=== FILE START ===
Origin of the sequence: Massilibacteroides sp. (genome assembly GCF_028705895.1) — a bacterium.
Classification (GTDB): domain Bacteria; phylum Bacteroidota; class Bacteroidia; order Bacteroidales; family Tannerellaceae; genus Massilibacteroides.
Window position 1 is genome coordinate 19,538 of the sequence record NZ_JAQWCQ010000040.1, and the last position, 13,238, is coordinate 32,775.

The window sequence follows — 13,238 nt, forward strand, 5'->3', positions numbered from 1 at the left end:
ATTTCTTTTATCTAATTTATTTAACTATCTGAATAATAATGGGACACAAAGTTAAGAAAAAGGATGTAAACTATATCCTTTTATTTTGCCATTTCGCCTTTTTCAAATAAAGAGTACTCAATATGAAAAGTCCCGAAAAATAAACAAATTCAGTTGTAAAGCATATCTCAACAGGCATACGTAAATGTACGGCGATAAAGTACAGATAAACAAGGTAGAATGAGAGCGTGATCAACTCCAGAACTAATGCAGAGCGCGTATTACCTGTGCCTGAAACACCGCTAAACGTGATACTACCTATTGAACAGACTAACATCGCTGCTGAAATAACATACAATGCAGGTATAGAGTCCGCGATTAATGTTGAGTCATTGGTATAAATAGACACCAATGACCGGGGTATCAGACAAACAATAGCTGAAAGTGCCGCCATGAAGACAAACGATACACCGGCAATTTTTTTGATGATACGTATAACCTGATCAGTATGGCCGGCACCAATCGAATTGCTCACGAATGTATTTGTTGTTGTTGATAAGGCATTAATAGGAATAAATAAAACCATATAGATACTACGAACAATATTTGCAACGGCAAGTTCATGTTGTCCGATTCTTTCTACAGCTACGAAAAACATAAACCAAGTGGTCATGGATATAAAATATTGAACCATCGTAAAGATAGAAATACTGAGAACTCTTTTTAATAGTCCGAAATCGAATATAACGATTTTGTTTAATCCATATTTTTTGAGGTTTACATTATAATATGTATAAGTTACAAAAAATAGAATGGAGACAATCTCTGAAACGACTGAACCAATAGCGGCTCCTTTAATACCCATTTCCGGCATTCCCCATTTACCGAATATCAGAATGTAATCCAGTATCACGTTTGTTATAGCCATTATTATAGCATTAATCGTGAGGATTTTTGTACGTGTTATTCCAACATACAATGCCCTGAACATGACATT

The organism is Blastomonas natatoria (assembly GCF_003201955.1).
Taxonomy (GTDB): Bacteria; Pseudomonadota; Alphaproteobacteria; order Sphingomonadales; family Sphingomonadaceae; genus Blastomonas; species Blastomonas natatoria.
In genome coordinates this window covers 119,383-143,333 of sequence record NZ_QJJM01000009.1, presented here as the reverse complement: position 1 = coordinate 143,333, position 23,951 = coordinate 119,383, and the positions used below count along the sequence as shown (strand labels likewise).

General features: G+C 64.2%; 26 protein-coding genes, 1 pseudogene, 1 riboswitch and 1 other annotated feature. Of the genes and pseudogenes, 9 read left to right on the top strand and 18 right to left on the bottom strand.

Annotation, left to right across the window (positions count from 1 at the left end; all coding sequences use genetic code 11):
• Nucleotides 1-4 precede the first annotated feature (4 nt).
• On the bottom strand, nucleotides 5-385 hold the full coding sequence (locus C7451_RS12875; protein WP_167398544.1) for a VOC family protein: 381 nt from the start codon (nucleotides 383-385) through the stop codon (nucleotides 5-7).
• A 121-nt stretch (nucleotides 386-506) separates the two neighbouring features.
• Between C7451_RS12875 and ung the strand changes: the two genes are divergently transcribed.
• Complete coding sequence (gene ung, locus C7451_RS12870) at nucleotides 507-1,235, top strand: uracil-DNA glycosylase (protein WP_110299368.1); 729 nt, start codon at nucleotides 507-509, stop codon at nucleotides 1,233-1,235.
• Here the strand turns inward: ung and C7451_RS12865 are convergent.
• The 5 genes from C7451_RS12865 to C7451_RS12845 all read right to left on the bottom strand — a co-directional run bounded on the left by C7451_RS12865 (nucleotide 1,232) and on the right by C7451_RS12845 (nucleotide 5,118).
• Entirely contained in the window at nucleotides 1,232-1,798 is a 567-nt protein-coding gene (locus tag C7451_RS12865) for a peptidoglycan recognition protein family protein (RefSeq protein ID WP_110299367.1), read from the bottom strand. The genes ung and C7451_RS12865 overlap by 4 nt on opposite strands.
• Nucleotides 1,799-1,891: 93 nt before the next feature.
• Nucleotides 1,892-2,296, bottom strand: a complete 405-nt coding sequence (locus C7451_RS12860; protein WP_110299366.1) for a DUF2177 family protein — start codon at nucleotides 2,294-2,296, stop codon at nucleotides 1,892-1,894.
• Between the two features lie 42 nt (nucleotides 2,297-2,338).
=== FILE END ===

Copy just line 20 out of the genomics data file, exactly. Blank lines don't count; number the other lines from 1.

• Nucleotides 1,892-2,296, bottom strand: a complete 405-nt coding sequence (locus C7451_RS12860; protein WP_110299366.1) for a DUF2177 family protein — start codon at nucleotides 2,294-2,296, stop codon at nucleotides 1,892-1,894.